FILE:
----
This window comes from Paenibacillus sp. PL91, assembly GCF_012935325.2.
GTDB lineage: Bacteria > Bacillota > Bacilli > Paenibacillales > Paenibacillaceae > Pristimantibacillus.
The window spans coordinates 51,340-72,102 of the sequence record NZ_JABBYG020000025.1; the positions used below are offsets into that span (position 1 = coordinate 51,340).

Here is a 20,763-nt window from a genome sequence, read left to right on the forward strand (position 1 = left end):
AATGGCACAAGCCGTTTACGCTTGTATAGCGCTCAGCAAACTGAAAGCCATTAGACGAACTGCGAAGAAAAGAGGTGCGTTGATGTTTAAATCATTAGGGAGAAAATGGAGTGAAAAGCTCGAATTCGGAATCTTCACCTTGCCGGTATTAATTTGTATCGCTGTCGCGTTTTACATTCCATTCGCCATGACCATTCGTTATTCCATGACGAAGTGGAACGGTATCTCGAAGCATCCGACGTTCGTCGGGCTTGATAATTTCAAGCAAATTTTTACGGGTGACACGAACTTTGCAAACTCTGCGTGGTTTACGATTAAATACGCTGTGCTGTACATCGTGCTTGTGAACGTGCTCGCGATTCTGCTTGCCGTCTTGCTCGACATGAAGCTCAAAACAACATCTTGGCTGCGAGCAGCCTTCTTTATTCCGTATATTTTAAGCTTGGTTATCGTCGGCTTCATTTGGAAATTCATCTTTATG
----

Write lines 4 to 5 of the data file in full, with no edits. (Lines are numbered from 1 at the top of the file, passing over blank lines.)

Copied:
Here is a 20,763-nt window from a genome sequence, read left to right on the forward strand (position 1 = left end):
AATGGCACAAGCCGTTTACGCTTGTATAGCGCTCAGCAAACTGAAAGCCATTAGACGAACTGCGAAGAAAAGAGGTGCGTTGATGTTTAAATCATTAGGGAGAAAATGGAGTGAAAAGCTCGAATTCGGAATCTTCACCTTGCCGGTATTAATTTGTATCGCTGTCGCGTTTTACATTCCATTCGCCATGACCATTCGTTATTCCATGACGAAGTGGAACGGTATCTCGAAGCATCCGACGTTCGTCGGGCTTGATAATTTCAAGCAAATTTTTACGGGTGACACGAACTTTGCAAACTCTGCGTGGTTTACGATTAAATACGCTGTGCTGTACATCGTGCTTGTGAACGTGCTCGCGATTCTGCTTGCCGTCTTGCTCGACATGAAGCTCAAAACAACATCTTGGCTGCGAGCAGCCTTCTTTATTCCGTATATTTTAAGCTTGGTTATCGTCGGCTTCATTTGGAAATTCATCTTTATG